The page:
A major breakthrough came in the early 2000’s, when Japanese researchers hit a simple formula to turn any type of fetal tissue into powerful stem cells. The fantasies ran wild. Scientists realized that they could potentially produce an unlimited supply for almost any type of cell – the nerves or the heart muscle.
In practice, however, the formula for producing certain types of cells may prove elusive, and then there is the problem of bringing back the cells grown in the laboratory to the body. So far, there have been only a few demonstrations of reprogramming as a method of treating patients. Researchers in Japan have attempted to transplant retinal cells into blind people. Then, last November, a US company, Vertex Pharmaceuticals, stated that it could cure type 1 diabetes in humans after a programmed beta cell infusion, which responds to insulin.
The concept followed by startups is to collect normal cells from patients, such as skin, then transform them into hair-forming cells. In addition to dNovo, a company called Stamson (its name is Stem Cell and Samson’s Portmentu) has raised $ 22.5 million, including drug company AbbVie. Geoff Hamilton, co-founder and CEO, says his company is transplanting reprogrammed cells into rat and pig skin to test the technology.
Both Hamilton and Lujan believe there is a significant market. About half of men go through male-pattern baldness, some starting in their 20s. When women lose hair, it is usually usually thinner, but not a blow to a person’s self-image.
These companies are bringing high-tech biology into the industry known for delusions. There are plenty of bogus claims about both hair loss remedies and stem cell potential. Paul Knopfler, a stem cell biologist at UC Davis, wrote in November that “you should be aware of the scam offer.”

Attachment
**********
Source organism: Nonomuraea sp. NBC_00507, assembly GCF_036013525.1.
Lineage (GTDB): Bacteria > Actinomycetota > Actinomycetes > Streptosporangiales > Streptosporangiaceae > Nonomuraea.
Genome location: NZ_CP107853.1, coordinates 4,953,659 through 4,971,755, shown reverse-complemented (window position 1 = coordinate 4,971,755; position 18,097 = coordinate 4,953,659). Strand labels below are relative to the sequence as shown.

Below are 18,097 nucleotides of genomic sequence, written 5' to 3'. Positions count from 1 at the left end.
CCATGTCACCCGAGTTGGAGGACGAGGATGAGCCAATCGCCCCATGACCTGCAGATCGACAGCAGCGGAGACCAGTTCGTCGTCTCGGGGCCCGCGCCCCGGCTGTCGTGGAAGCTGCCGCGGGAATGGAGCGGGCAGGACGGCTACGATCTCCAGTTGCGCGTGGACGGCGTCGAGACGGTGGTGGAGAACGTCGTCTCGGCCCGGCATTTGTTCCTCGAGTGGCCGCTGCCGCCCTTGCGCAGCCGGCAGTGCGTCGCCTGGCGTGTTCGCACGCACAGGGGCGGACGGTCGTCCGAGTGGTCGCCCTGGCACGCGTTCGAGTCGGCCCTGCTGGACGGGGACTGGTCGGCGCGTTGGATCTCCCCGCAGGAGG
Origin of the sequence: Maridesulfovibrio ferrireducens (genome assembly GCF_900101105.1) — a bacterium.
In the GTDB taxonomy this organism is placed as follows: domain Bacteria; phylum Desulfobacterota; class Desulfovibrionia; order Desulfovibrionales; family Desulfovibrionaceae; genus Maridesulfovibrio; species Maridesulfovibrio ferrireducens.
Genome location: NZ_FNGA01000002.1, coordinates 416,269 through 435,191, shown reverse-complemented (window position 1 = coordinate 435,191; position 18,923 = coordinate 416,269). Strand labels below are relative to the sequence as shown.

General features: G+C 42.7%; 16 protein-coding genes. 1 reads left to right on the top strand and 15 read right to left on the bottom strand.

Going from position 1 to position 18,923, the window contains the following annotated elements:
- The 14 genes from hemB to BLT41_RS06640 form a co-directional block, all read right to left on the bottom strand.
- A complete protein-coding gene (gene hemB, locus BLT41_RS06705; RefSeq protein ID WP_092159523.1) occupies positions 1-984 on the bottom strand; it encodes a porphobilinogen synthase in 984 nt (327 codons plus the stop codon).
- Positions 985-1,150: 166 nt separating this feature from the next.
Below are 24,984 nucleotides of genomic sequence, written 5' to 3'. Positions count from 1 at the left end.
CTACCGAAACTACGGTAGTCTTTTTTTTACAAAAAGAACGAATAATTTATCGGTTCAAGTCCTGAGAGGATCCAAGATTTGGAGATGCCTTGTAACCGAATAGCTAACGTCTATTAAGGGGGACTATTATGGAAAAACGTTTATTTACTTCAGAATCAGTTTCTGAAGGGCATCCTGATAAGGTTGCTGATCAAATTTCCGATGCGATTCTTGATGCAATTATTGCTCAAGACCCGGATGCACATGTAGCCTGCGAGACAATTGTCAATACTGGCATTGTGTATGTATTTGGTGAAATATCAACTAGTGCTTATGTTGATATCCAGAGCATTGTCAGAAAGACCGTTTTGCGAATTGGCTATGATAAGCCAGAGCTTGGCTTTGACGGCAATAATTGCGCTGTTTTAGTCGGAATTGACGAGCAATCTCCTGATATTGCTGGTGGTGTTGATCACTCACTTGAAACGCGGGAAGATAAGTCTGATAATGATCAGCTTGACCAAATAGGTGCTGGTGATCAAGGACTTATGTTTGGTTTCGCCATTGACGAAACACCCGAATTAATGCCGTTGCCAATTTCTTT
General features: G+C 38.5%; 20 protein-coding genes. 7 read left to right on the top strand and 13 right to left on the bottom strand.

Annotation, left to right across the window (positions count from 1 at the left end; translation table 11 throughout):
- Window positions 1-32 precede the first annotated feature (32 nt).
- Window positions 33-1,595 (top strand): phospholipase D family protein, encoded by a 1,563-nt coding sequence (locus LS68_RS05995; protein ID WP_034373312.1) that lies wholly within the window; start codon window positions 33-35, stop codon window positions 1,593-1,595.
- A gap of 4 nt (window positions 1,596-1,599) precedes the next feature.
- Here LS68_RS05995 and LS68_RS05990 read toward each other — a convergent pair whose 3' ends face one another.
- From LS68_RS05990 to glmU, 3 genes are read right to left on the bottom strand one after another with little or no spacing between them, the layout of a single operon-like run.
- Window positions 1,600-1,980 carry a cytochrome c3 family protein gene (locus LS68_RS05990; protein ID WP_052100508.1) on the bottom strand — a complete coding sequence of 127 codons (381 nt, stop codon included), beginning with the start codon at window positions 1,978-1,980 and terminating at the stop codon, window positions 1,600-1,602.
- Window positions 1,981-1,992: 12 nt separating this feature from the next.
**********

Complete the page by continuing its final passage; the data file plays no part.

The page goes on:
So will stem cell technology cure baldness or become the next false hope? Hamilton, the founder of Stamson, was invited to give a keynote address at this year’s Global Hair Loss Summit and says he tried to emphasize that the company still has a lot of research. “We have seen a lot [people] Come in and say they have a solution. It has happened a lot in the hair, and so I have to address it, “says Hamilton.” We are trying to show the world that we are real scientists and that it is so dangerous that I cannot guarantee that it will work. “
Currently, there are several approved hair loss treatments, such as Propecia and Rogan, but their use is limited. In another procedure, the surgeon cuts strips of skin from which the person still has hair and transplants the follicles to the bald spot. In the future, hair-growing cells grown in the lab could be added to a person’s head through similar surgery, Lugen says.
“I think people will go too far to get their hair back. But in the beginning it would be a fair process and very expensive, “said Professor Carl Kohler of Harvard University.
Hair follicles are surprisingly complex organs formed by molecular crossstock between different types of cells. And Kohler says pictures of mice growing human hair are not new. “Every time you look at these images,” says Kohler, “there is always a trick and some flaw in translating them into humans.”
Kohler’s lab grows hair shafts in a completely different way by growing organoids. Organoids are tiny blobs of cells that self-organize in petri dishes. Kohler says he was studying the treatment of native deafness and wanted to develop inner ear hair-like cells. But its organoids instead became skin, complete with hair follicles.
Kohler admitted the accident and now makes spherical skin organoids that grow for about 150 days and become fairly large – about two millimeters. Tube-like hair follicles are clearly visible and, he says, are the equivalent of down hair covering the fetus.
One surprise is that the organoids grow backwards, the hair pointing inwards. “You can see the beautiful architecture, but the big question is why they grow from the inside out,” says Kohler.
Harvard Labs uses a supply of reprogrammed cells established by a 30-year-old Japanese man. But it looks at other donor cells to see if organoids can lead to hair with specific colors and textures. “It’s in full demand,” says Kohler. “Cosmetics companies are interested. Their eyes light up when they see organoids.